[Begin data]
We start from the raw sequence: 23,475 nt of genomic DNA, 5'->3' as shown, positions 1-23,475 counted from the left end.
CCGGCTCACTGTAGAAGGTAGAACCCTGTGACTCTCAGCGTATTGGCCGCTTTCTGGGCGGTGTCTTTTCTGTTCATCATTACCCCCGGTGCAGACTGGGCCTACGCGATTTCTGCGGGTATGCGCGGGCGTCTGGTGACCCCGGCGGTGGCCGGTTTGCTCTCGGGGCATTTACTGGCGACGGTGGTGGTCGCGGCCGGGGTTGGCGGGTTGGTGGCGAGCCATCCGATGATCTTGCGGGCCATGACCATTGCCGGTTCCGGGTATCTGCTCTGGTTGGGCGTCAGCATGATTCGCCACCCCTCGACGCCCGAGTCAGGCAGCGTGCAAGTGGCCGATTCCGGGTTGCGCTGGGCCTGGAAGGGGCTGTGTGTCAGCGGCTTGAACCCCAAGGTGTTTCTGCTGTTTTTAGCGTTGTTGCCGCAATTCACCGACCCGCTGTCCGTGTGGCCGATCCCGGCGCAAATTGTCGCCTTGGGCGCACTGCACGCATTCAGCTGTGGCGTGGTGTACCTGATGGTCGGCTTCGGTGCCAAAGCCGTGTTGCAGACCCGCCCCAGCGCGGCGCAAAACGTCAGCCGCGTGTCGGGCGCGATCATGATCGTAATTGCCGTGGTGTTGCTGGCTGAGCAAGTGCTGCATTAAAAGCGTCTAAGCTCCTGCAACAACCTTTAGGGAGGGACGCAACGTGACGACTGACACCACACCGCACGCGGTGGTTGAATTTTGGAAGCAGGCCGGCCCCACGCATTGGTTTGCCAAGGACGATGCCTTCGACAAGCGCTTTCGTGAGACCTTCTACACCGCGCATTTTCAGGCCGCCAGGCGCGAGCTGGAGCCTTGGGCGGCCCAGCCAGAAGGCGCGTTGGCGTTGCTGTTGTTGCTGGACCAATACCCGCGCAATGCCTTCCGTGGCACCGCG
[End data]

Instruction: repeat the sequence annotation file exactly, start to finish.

We start from the raw sequence: 23,475 nt of genomic DNA, 5'->3' as shown, positions 1-23,475 counted from the left end.
CCGGCTCACTGTAGAAGGTAGAACCCTGTGACTCTCAGCGTATTGGCCGCTTTCTGGGCGGTGTCTTTTCTGTTCATCATTACCCCCGGTGCAGACTGGGCCTACGCGATTTCTGCGGGTATGCGCGGGCGTCTGGTGACCCCGGCGGTGGCCGGTTTGCTCTCGGGGCATTTACTGGCGACGGTGGTGGTCGCGGCCGGGGTTGGCGGGTTGGTGGCGAGCCATCCGATGATCTTGCGGGCCATGACCATTGCCGGTTCCGGGTATCTGCTCTGGTTGGGCGTCAGCATGATTCGCCACCCCTCGACGCCCGAGTCAGGCAGCGTGCAAGTGGCCGATTCCGGGTTGCGCTGGGCCTGGAAGGGGCTGTGTGTCAGCGGCTTGAACCCCAAGGTGTTTCTGCTGTTTTTAGCGTTGTTGCCGCAATTCACCGACCCGCTGTCCGTGTGGCCGATCCCGGCGCAAATTGTCGCCTTGGGCGCACTGCACGCATTCAGCTGTGGCGTGGTGTACCTGATGGTCGGCTTCGGTGCCAAAGCCGTGTTGCAGACCCGCCCCAGCGCGGCGCAAAACGTCAGCCGCGTGTCGGGCGCGATCATGATCGTAATTGCCGTGGTGTTGCTGGCTGAGCAAGTGCTGCATTAAAAGCGTCTAAGCTCCTGCAACAACCTTTAGGGAGGGACGCAACGTGACGACTGACACCACACCGCACGCGGTGGTTGAATTTTGGAAGCAGGCCGGCCCCACGCATTGGTTTGCCAAGGACGATGCCTTCGACAAGCGCTTTCGTGAGACCTTCTACACCGCGCATTTTCAGGCCGCCAGGCGCGAGCTGGAGCCTTGGGCGGCCCAGCCAGAAGGCGCGTTGGCGTTGCTGTTGTTGCTGGACCAATACCCGCGCAATGCCTTCCGTGGCACCGCG